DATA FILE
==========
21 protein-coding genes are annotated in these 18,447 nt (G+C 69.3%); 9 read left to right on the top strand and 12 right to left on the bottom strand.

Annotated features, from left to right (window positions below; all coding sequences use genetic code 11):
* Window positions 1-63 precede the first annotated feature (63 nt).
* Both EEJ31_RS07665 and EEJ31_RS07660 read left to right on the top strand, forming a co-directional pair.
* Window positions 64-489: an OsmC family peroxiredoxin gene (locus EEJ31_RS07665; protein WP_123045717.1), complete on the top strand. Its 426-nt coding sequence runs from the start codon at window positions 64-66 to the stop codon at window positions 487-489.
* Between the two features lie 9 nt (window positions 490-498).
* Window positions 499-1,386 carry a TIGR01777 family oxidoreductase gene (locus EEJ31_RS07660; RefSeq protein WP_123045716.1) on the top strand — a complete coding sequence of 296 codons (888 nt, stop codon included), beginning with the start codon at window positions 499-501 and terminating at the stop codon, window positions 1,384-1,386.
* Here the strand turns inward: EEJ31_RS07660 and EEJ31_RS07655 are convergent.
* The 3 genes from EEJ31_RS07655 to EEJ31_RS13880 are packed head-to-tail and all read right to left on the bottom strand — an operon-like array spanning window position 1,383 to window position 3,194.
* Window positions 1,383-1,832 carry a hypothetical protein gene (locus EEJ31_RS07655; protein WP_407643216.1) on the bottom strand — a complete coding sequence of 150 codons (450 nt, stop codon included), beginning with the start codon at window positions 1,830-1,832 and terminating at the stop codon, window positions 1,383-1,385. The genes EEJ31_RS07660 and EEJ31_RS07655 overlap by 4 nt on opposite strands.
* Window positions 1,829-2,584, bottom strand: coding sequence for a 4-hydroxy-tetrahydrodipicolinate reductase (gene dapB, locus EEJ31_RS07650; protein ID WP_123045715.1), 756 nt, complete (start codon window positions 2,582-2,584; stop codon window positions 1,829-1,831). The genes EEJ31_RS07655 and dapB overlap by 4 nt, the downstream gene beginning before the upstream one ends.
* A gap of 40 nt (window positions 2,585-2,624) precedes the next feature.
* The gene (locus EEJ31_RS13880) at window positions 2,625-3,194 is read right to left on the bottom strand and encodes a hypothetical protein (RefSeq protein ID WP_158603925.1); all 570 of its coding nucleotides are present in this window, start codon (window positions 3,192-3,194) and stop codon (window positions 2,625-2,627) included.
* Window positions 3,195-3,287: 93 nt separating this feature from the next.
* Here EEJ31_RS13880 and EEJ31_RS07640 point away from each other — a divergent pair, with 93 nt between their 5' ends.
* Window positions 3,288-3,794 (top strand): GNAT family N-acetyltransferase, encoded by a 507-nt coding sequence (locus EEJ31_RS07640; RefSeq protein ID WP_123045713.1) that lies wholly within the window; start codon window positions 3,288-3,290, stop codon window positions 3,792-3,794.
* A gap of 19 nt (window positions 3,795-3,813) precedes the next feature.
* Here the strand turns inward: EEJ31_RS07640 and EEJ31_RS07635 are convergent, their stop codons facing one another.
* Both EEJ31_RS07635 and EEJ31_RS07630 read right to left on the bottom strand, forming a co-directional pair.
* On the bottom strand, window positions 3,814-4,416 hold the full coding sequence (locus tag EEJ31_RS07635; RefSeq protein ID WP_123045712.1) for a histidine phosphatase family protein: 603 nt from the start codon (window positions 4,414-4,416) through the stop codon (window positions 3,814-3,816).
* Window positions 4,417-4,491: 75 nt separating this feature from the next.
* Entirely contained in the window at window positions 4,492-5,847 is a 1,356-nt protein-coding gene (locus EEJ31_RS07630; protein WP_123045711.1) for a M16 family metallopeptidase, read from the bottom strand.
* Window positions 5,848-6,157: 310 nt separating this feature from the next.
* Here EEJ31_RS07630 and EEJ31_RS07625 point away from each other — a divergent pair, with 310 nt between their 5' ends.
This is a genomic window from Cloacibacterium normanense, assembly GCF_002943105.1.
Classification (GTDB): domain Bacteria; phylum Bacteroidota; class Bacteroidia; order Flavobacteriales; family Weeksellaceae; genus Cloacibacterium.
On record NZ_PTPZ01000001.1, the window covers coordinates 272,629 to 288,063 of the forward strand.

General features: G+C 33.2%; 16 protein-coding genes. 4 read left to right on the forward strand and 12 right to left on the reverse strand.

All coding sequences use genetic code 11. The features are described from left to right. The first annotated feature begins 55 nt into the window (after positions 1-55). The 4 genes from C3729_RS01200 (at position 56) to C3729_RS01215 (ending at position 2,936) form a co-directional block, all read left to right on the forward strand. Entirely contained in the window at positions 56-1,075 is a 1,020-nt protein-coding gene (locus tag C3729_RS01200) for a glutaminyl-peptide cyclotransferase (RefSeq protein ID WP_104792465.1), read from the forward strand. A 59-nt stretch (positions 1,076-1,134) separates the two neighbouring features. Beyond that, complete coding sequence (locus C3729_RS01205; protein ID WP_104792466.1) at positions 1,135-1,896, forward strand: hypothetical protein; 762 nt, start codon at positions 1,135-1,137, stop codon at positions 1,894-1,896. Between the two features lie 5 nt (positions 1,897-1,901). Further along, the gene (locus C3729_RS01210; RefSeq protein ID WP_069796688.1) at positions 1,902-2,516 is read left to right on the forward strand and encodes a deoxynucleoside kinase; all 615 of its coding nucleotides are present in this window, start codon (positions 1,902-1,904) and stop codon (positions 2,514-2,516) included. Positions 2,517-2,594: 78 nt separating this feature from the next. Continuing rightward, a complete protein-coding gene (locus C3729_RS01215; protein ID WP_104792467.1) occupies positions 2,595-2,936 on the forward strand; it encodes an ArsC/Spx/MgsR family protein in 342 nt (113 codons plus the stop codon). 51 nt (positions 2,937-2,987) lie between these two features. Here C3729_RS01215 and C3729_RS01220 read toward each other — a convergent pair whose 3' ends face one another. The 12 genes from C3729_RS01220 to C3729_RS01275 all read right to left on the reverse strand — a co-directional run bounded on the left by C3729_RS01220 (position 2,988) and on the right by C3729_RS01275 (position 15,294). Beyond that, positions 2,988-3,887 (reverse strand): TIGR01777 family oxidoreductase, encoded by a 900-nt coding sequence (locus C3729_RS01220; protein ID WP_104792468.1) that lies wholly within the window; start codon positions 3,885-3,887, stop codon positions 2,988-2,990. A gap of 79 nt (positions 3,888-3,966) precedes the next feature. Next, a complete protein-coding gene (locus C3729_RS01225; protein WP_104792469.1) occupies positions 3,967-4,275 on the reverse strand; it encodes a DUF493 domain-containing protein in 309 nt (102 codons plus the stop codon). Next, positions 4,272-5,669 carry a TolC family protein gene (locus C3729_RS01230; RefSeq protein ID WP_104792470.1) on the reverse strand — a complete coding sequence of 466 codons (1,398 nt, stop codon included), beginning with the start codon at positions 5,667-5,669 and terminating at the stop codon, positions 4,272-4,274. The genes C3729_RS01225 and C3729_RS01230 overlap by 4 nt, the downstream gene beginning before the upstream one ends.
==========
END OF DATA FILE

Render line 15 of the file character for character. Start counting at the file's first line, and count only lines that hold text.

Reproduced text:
* Here EEJ31_RS13880 and EEJ31_RS07640 point away from each other — a divergent pair, with 93 nt between their 5' ends.